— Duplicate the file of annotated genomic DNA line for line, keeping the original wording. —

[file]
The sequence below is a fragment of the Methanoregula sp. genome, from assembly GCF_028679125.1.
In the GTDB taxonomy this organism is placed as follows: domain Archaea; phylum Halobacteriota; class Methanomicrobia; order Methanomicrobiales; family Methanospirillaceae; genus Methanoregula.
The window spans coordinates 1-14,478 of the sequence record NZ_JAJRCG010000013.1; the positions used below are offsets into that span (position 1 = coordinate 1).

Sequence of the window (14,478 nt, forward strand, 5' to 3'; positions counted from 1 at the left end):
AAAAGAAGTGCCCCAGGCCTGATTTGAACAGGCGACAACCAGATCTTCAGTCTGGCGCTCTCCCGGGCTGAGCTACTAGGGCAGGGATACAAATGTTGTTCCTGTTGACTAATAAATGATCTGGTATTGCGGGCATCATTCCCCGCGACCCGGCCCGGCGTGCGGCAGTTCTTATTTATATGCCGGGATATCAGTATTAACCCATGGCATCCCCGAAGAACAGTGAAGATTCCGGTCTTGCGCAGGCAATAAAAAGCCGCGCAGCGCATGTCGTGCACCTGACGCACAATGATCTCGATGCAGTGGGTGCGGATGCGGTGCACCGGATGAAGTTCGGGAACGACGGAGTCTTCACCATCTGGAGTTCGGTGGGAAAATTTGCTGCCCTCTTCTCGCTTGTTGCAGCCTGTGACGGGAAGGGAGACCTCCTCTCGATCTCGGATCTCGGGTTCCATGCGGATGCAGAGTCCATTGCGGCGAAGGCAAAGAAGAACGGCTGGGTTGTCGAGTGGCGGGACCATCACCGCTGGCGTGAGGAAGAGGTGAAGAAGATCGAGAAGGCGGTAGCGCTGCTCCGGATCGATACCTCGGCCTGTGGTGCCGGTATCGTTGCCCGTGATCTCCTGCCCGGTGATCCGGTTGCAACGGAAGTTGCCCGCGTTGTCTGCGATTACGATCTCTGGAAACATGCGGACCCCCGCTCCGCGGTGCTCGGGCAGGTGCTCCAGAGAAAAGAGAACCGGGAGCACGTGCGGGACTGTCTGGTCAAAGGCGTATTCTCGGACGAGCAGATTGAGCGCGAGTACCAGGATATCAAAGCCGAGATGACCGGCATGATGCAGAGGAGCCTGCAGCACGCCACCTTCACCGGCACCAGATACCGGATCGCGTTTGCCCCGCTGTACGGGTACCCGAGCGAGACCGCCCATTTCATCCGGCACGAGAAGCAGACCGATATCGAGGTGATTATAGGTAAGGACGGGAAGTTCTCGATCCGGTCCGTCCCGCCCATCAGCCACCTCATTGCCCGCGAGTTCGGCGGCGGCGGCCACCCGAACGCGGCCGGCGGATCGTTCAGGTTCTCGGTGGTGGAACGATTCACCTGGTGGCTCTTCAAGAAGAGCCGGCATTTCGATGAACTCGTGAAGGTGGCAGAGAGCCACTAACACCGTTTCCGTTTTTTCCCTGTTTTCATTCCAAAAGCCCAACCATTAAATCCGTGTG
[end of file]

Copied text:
The sequence below is a fragment of the Methanoregula sp. genome, from assembly GCF_028679125.1.
In the GTDB taxonomy this organism is placed as follows: domain Archaea; phylum Halobacteriota; class Methanomicrobia; order Methanomicrobiales; family Methanospirillaceae; genus Methanoregula.
The window spans coordinates 1-14,478 of the sequence record NZ_JAJRCG010000013.1; the positions used below are offsets into that span (position 1 = coordinate 1).

Sequence of the window (14,478 nt, forward strand, 5' to 3'; positions counted from 1 at the left end):
AAAAGAAGTGCCCCAGGCCTGATTTGAACAGGCGACAACCAGATCTTCAGTCTGGCGCTCTCCCGGGCTGAGCTACTAGGGCAGGGATACAAATGTTGTTCCTGTTGACTAATAAATGATCTGGTATTGCGGGCATCATTCCCCGCGACCCGGCCCGGCGTGCGGCAGTTCTTATTTATATGCCGGGATATCAGTATTAACCCATGGCATCCCCGAAGAACAGTGAAGATTCCGGTCTTGCGCAGGCAATAAAAAGCCGCGCAGCGCATGTCGTGCACCTGACGCACAATGATCTCGATGCAGTGGGTGCGGATGCGGTGCACCGGATGAAGTTCGGGAACGACGGAGTCTTCACCATCTGGAGTTCGGTGGGAAAATTTGCTGCCCTCTTCTCGCTTGTTGCAGCCTGTGACGGGAAGGGAGACCTCCTCTCGATCTCGGATCTCGGGTTCCATGCGGATGCAGAGTCCATTGCGGCGAAGGCAAAGAAGAACGGCTGGGTTGTCGAGTGGCGGGACCATCACCGCTGGCGTGAGGAAGAGGTGAAGAAGATCGAGAAGGCGGTAGCGCTGCTCCGGATCGATACCTCGGCCTGTGGTGCCGGTATCGTTGCCCGTGATCTCCTGCCCGGTGATCCGGTTGCAACGGAAGTTGCCCGCGTTGTCTGCGATTACGATCTCTGGAAACATGCGGACCCCCGCTCCGCGGTGCTCGGGCAGGTGCTCCAGAGAAAAGAGAACCGGGAGCACGTGCGGGACTGTCTGGTCAAAGGCGTATTCTCGGACGAGCAGATTGAGCGCGAGTACCAGGATATCAAAGCCGAGATGACCGGCATGATGCAGAGGAGCCTGCAGCACGCCACCTTCACCGGCACCAGATACCGGATCGCGTTTGCCCCGCTGTACGGGTACCCGAGCGAGACCGCCCATTTCATCCGGCACGAGAAGCAGACCGATATCGAGGTGATTATAGGTAAGGACGGGAAGTTCTCGATCCGGTCCGTCCCGCCCATCAGCCACCTCATTGCCCGCGAGTTCGGCGGCGGCGGCCACCCGAACGCGGCCGGCGGATCGTTCAGGTTCTCGGTGGTGGAACGATTCACCTGGTGGCTCTTCAAGAAGAGCCGGCATTTCGATGAACTCGTGAAGGTGGCAGAGAGCCACTAACACCGTTTCCGTTTTTTCCCTGTTTTCATTCCAAAAGCCCAACCATTAAATCCGTGTG